- What Is Mediation?
- When Can I Request Mediation During a FINRA, AAA, or JAMS Case?
- Does FINRA Choose the Mediator?
- What Is the Success Rate for Parties Who Decide to Mediate Through FINRA?
- Where/How Is Mediation Generally Held?
- Is Mediation Confidential?
- What Should I Expect From the Mediation Process?
- Will Respondent's Counsel Start out With a Very Low “Demand” Number?
Mediation is an informal route to dispute resolution, which is typically faster and less expensive than litigation or arbitration. Through mediation, both parties have the common goal of reaching a settlement. One main difference from other forms of dispute resolution is that mediation is a voluntary negotiation process, facilitated by an impartial third-party mediator. Three typical arbitration forums for investors are the Financial Industry Regulatory Authority’s (“FINRA”) mediation program, American Arbitration Association’s (“AAA”) mediation program, and JAMS’ mediation forums.
You may request mediation at any point during your arbitration case.
No, the parties can work together in agreeing on a third-party mediator.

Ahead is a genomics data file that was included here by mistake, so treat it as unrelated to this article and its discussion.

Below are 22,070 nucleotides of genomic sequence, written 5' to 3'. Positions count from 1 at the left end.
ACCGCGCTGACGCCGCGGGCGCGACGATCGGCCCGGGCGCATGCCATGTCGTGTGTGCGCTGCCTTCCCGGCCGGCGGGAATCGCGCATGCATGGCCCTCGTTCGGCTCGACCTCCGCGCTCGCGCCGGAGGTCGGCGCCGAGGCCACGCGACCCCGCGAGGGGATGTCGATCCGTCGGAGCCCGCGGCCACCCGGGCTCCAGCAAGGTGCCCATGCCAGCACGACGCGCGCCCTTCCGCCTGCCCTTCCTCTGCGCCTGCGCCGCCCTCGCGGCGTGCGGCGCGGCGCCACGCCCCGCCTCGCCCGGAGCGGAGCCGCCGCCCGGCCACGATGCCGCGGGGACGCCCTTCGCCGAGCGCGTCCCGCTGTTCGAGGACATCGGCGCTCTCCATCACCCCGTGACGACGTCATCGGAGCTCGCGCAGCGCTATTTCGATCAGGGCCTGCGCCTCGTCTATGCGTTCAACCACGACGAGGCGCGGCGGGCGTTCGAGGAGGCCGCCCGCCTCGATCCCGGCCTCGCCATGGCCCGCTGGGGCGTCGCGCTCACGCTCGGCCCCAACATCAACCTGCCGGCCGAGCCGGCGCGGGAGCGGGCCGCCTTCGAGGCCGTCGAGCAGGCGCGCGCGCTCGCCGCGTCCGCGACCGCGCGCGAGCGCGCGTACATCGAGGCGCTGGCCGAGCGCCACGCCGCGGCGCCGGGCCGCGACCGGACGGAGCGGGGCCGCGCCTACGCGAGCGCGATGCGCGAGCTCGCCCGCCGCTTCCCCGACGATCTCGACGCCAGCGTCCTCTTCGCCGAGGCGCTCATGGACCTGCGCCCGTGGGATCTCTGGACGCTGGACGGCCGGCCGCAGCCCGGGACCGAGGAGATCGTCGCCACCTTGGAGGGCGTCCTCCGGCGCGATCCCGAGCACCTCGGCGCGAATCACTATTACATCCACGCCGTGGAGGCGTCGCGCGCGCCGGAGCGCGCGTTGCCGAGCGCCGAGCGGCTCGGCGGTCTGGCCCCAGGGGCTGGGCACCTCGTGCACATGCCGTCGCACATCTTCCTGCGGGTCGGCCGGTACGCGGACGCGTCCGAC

According to the FINRA website, the success rate in reaching a settlement is 80%, available at: https://www.finra.org/arbitration-mediation/mediation-overview.
The AAA reported an 85% success rate in 2020.
In a pre-COVID world, mediations were typically held in conference rooms. However, now, there is flexibility in terms of in-person mediation and/or recreating the feeling of in-person mediation, through video applications, such as Zoom.
Yes. Mediation, whether you settle or not, is completely confidential, and the details cannot be discussed with anyone outside of the mediation itself. Further, you cannot discuss your case if it does not settle.
Mediations typically are for one full day (for example, a mediation session may last from 10 a.m. until 5 p.m.). They will usually, but not always, begin with one joint session, including both parties, counsel, and the mediator. Counsel will introduce their clients (you), and the mediator will explain the mediation process as well as relevant confidentiality rules. Then, one party’s counsel will make a “demand” or their starting number. The rest of the day will essentially consist of negotiations between the claimant’s counsel and the respondent’s counsel.
This is very likely as it is their starting point. As the claimant investor, you cannot enter mediation with the expectation that the respondent will make a demand equivalent to or close to your actual losses. This is why both parties engage in negotiation throughout the day, with the goal to end with a number both sides agree to. It is said that in a successful mediation, both sides are a little unhappy; respondents are unhappy they paid as much as they did, and claimants always want more. Our clients, at Malecki Law, have been very successful in mediation and are happy with their results. It is always best to have experienced securities law counsel.